Achieving desirable sized outdoor spaces and good building orientation on a difficult triangular site was always going to be tricky. The idea was to treat the whole ground plane as a garden. This led to a re-exploration of the glass house typology -but with serious modifications. We had to contort the glazed box and split the central core, pulled up/down the building fascia to exclude/include views and sunlight. Like a mesh the ceiling followed by bending and arching, generating beautiful cave-like spaces on the ground floor.
Unlike the single person archetype this is a family home and a first-floor bedroom zone was required. The idea was then to invert the ground-floor; its conceptual opposite the courtyard house became the first floor. Not only was the dialogue between the two types of house experientially satisfying, it overcame the onerous planning restrictions of neighbourhood overlooking and allowed natural light into the central core of the ground floor via skylights in the courtyard. When viewed from the private open space the building perches over the ground plane like a granite monolith – from the street it acknowledges the large Toorak house imagery and typology but with just a menace of a Nolan painting.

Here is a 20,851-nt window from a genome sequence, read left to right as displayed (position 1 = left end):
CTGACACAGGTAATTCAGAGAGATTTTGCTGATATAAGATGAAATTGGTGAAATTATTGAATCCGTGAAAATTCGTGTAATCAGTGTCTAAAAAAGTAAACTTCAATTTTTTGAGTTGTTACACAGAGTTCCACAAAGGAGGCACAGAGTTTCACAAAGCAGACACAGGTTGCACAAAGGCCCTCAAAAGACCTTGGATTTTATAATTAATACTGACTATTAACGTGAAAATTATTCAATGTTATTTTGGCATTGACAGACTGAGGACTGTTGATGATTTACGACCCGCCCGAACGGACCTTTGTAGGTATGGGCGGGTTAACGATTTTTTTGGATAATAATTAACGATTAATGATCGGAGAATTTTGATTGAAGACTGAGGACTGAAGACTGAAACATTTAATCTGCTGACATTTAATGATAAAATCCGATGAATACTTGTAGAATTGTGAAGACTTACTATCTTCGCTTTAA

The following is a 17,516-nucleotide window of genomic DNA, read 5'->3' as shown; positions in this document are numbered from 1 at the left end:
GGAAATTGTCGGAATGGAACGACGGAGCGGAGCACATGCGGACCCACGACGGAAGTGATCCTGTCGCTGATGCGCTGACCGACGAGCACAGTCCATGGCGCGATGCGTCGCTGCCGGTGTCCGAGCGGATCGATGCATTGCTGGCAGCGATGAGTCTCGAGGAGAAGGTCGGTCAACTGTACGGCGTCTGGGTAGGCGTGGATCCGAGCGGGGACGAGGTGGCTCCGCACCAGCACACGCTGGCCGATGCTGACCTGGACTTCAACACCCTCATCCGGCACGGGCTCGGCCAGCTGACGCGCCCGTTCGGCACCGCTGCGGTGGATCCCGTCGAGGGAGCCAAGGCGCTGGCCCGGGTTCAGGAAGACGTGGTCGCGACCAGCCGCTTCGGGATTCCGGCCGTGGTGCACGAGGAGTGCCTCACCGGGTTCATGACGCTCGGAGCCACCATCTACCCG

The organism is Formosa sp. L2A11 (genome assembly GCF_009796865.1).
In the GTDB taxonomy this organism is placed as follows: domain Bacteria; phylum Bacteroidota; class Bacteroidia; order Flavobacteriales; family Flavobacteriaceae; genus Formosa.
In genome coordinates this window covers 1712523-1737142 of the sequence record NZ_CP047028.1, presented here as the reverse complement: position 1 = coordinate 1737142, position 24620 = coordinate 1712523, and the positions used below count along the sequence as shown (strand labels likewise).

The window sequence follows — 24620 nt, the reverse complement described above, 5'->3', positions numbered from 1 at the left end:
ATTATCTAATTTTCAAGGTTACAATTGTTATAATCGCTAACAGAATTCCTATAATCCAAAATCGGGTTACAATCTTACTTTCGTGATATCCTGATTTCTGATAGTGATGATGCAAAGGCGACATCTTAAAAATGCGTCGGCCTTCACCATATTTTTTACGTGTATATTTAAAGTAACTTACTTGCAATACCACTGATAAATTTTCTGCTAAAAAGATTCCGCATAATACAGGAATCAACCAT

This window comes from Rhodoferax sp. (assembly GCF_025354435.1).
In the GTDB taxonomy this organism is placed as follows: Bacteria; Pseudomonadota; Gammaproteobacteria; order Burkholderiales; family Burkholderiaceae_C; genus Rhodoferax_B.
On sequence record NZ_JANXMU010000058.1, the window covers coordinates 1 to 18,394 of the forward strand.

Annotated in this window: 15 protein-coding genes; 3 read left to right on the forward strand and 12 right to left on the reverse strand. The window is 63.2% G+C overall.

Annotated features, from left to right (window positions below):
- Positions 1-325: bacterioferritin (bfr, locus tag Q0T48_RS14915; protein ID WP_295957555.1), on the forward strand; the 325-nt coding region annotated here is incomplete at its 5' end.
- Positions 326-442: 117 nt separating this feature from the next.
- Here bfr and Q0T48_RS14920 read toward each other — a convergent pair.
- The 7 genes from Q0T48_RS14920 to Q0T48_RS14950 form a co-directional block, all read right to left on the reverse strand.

Rob McBride, Debbie-Lyn Ryan, Fang Cheah, Drew Williamson